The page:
Anonymous #1
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Report Thread starter 3 months ago
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So I'm a 5th year medical student and I'm on an ED placement which is something I was very excited for. I thought it'd give me the chance to prepare for F1 and practice the core skills that I need.

Instead, it's done the opposite. I find that the nurses don't seem to like me and often tell me I'm getting in the way or to "go sit somewhere else." I try to go to nurses and ask them if I can practice cannulas and catheters and they say they'll find me but even when I'm right there, they will just do it themselves. Sometimes when the pts ask about something and I go pass the message on to the nurse, they'll make a comment like well why are you telling me?

I know waiting around is normal but I thought I'd feel more a part of the time and less isolated but I feel even more "alienated" than I did in year 3 and 4. I tend to be at placement from 9am-6pm on most days and most of that will be chasing doctors to listen to me present and then them being like ok, I'll come find you and then I'll have to sit around for 1 hour before they even do, which a lot of the time they won't.

I'm here for 6 weeks and I don't know whether I can continue staying there for 8 hours everyday. I was wondering if anyone has had a similar experience and how they've kind of got passed it? I've always found that in previous placements because I'm "keen" and go in often and appear interested, doctors tend to like that and are keen to teach but it seems the complete opposite here.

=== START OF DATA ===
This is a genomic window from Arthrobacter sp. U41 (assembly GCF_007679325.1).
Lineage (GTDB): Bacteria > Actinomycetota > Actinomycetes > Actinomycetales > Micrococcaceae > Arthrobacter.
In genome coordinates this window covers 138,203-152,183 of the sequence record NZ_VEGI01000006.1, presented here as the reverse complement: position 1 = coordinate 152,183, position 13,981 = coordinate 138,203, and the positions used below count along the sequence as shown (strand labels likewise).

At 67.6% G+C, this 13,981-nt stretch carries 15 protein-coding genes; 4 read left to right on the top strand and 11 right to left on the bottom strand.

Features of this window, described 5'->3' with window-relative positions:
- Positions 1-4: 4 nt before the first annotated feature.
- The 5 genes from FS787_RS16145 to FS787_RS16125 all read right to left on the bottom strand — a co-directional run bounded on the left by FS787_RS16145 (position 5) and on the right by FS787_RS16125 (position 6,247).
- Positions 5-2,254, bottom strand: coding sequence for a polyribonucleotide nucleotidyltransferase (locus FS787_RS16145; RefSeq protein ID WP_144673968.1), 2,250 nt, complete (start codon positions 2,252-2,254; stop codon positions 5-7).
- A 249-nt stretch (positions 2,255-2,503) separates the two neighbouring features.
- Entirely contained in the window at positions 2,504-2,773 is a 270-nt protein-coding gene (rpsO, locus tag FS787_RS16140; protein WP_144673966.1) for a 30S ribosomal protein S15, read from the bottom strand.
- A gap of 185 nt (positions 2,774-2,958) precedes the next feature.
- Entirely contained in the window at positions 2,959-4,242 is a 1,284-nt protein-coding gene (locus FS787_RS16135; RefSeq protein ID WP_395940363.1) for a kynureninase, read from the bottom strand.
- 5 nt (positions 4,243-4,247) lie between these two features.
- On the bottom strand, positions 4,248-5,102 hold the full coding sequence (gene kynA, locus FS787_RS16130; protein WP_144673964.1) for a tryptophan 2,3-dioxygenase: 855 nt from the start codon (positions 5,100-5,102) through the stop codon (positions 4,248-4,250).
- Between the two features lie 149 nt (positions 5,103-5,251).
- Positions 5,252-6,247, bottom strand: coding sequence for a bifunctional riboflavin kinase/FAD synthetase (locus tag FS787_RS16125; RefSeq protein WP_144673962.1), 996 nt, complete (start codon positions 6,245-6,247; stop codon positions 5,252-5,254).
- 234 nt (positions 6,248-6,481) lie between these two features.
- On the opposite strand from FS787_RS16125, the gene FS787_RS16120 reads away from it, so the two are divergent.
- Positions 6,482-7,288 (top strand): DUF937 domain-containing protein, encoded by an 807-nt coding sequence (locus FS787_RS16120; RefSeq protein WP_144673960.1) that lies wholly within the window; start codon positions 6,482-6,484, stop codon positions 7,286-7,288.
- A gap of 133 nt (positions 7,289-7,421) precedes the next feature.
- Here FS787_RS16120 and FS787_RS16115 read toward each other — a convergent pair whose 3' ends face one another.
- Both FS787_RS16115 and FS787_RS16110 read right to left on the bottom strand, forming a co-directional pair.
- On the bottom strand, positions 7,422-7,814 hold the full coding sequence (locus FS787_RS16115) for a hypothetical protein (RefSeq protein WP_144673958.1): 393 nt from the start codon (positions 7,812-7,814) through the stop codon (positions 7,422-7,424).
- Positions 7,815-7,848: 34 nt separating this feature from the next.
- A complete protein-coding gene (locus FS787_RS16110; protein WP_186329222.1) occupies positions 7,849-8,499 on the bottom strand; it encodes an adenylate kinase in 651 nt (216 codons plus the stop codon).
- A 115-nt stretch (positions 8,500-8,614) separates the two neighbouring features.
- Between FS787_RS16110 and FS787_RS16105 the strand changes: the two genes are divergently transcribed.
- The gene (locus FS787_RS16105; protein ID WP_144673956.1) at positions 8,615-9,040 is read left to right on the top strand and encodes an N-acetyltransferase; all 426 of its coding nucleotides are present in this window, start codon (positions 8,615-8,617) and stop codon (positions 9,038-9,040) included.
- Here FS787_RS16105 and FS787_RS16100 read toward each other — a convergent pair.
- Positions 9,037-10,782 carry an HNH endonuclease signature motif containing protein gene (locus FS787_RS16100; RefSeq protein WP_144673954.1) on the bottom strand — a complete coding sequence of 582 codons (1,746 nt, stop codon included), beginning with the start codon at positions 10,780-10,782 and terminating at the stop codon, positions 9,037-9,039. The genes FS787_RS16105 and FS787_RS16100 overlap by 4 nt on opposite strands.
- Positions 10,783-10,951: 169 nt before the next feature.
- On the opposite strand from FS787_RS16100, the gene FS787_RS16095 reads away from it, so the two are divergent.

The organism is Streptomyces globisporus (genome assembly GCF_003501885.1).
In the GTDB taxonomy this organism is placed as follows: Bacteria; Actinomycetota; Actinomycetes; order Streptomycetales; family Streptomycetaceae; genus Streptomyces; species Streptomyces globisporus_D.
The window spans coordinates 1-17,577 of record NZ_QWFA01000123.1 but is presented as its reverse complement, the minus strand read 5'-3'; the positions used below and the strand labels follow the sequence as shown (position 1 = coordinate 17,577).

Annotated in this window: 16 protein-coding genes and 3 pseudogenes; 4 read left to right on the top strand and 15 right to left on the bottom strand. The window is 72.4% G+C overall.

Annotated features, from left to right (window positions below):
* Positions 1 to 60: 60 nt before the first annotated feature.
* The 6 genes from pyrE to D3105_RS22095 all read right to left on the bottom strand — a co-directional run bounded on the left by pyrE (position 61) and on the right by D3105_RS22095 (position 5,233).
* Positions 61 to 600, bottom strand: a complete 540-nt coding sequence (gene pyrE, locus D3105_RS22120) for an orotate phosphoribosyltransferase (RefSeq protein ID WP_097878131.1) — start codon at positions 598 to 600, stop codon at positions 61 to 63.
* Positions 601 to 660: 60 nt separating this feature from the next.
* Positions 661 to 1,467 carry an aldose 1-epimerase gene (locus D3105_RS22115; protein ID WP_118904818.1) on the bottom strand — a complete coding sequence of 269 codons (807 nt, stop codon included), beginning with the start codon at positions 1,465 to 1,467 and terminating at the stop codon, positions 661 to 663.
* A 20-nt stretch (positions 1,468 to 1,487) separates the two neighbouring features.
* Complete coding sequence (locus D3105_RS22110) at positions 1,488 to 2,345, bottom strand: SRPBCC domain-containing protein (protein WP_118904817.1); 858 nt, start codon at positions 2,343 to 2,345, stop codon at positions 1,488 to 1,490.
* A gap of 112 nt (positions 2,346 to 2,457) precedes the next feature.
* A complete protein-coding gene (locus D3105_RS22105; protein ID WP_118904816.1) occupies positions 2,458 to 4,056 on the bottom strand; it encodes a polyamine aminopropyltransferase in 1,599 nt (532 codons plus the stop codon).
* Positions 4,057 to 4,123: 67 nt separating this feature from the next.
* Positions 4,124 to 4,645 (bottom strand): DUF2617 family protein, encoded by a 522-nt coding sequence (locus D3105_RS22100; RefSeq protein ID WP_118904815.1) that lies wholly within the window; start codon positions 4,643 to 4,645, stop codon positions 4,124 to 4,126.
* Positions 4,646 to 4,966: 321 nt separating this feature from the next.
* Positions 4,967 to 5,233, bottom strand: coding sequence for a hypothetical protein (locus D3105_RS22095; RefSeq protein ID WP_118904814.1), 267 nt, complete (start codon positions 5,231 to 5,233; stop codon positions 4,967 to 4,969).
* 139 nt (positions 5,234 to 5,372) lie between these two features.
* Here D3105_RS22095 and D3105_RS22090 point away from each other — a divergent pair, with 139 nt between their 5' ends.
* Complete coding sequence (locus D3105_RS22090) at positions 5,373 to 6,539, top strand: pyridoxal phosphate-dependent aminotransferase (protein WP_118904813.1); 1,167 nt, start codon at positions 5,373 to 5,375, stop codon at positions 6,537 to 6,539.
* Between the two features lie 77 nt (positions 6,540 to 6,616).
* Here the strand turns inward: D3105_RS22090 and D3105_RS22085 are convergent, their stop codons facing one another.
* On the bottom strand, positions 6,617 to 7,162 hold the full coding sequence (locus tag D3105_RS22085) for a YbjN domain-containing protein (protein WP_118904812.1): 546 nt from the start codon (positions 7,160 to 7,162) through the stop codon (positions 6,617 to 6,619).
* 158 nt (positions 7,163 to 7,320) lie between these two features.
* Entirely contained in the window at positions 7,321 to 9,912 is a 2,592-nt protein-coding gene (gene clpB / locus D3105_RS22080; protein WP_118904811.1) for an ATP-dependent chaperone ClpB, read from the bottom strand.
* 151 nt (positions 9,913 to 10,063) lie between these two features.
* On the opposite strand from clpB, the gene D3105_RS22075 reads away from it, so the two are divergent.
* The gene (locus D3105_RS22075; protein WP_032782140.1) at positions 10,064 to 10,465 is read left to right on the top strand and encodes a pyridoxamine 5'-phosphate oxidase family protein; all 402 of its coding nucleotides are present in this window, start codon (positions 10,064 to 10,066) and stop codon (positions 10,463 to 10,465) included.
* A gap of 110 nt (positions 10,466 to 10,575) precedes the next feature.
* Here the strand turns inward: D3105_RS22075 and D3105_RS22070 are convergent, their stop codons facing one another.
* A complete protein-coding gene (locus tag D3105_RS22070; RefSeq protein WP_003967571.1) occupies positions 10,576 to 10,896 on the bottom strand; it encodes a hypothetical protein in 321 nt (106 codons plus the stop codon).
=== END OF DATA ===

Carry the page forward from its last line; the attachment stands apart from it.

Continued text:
I'm scared that I won't have any of the skills that I need for F1 because of the lack of chances to practice anything. Any tips from anyone would be appreciated
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Hudl
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Report 1 month ago
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(Original post by Anonymous)
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I'm sorry that you have had to go through this. Sometimes, especially in busy and stressful environments like A&E, staff members can be a little blunt and obtuse. Although this is not an excuse to be a bully and treat vulnerable students the way they feel like.

Also when it is terribly busy, especially if it is a skill that you may need assistance with, they may feel as though doing it themselves is a lot quicker than allowing you or supervising you to do it, this should get better when you become more confident with the skill and can carry it out independently. That way you may even be able to ease their burden by doing so.

Unfortunately as annoying as it may be remember to remain super professional, respectful and friendly bearing in mind that they may be stressed and ask to get involved and offer to help out and make their lives easier. However, you should also consider bringing this up at first with your supervisor (the consultant in charge that is meant to be looking after you) he is responsible for you and your learning so this is the first thing you should do. try following the doctors around and telling them you would like to achieve this..... and would like to help them and learn in the process. They may be able to tell some of the nurses on your behalf about some of the procedures you want to do and they may themselves support you in practising these skills whilst they see patients who may require a cannula etc.

If bringing it up to the consultant isn't of any use then also bring this up to the medical school team, head of year or whoever is responsible for you and they would act upon it because the department and hospital are being paid to have you and for you to be trained so they have some responsibility towards you.
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